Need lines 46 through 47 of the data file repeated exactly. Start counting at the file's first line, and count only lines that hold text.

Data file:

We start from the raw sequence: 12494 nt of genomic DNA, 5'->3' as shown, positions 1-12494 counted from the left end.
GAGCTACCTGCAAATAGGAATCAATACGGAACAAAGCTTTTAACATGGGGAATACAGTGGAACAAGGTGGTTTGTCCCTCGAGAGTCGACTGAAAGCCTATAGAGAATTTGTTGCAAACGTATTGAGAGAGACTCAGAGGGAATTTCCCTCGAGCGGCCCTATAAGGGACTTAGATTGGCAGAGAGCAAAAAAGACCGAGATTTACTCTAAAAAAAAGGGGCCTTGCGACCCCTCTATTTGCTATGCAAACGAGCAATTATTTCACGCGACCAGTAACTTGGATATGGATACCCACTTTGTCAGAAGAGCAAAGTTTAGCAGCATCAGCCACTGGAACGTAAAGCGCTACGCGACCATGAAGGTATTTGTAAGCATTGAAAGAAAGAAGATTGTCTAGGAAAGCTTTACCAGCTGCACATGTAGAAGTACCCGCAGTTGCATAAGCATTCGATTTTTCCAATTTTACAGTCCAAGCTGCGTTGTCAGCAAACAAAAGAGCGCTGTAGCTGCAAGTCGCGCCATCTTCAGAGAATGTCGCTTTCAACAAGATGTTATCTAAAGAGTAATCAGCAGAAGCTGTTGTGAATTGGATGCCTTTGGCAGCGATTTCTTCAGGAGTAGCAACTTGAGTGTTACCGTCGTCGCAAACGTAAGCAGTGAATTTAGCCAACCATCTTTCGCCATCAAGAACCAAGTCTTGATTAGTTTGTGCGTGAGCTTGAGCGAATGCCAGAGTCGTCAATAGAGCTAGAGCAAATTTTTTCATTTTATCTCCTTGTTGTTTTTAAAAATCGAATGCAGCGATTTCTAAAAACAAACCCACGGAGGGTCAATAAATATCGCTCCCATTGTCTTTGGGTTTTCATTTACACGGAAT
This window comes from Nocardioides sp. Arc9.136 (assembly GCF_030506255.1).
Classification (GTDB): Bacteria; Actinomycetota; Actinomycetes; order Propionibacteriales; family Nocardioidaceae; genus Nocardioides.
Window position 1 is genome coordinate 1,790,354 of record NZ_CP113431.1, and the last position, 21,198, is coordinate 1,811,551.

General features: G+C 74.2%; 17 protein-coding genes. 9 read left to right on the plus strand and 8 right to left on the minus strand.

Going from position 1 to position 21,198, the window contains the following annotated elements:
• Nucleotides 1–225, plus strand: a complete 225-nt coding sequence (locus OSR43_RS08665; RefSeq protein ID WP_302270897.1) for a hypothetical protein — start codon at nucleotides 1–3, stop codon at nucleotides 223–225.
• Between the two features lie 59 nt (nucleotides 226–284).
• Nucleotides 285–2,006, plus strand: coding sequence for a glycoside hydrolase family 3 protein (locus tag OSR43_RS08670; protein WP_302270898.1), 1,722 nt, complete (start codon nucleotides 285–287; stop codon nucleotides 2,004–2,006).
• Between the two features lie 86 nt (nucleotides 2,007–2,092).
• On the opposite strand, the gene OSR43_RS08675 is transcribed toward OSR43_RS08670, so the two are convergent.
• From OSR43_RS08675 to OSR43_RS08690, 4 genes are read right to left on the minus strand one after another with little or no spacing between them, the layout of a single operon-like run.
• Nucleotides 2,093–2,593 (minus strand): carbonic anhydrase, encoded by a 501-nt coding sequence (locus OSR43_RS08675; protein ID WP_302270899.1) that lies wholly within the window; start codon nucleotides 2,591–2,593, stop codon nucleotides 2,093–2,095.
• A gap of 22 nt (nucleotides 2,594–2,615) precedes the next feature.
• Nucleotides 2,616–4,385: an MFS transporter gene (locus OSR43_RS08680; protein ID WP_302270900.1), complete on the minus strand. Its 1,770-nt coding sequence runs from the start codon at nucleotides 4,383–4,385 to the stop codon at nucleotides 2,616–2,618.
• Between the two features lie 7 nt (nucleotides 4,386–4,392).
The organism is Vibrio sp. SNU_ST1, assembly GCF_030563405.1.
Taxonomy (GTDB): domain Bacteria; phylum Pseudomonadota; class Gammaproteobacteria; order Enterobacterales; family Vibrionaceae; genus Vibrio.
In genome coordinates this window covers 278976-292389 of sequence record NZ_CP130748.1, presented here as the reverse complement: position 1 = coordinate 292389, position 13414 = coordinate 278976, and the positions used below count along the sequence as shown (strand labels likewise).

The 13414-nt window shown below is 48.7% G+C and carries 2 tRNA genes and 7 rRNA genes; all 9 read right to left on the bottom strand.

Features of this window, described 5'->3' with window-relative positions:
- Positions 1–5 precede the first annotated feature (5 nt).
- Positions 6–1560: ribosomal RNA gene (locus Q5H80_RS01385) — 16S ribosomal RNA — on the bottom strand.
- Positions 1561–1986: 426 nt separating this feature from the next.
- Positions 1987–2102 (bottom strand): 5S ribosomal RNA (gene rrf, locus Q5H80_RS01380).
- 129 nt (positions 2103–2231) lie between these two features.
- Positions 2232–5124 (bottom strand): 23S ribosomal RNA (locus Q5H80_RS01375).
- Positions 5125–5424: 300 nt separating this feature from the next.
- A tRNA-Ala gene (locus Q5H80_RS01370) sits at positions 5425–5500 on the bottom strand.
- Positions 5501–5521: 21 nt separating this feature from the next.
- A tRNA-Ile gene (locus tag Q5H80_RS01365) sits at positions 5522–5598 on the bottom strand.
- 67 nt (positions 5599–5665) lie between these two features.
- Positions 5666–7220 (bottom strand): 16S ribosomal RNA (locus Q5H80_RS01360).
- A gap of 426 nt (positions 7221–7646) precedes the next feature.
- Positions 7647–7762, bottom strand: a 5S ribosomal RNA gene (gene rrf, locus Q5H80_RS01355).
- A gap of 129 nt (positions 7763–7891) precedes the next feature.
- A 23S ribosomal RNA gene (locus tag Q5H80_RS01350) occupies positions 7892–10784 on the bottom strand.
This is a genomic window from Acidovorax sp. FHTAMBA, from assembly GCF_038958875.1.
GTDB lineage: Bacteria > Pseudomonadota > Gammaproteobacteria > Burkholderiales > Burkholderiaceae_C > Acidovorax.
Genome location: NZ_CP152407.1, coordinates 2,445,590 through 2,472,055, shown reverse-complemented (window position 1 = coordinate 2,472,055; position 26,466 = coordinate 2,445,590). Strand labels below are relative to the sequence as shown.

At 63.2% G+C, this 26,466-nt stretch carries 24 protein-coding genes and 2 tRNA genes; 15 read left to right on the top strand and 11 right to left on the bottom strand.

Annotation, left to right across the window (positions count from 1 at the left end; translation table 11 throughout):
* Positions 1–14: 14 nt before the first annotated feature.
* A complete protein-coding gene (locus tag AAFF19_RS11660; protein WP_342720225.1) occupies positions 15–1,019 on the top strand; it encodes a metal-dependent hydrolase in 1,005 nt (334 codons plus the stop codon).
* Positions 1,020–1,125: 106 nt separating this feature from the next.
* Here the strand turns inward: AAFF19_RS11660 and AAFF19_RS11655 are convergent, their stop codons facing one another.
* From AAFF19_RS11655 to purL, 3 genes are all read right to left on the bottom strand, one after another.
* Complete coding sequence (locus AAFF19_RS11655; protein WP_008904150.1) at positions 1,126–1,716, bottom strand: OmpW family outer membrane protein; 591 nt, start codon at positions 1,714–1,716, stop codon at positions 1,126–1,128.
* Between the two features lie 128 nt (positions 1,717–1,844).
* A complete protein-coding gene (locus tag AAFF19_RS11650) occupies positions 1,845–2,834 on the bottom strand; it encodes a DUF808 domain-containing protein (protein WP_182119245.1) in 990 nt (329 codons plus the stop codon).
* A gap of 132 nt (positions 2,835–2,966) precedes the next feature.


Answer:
* Positions 1,020–1,125: 106 nt separating this feature from the next.
* Here the strand turns inward: AAFF19_RS11660 and AAFF19_RS11655 are convergent, their stop codons facing one another.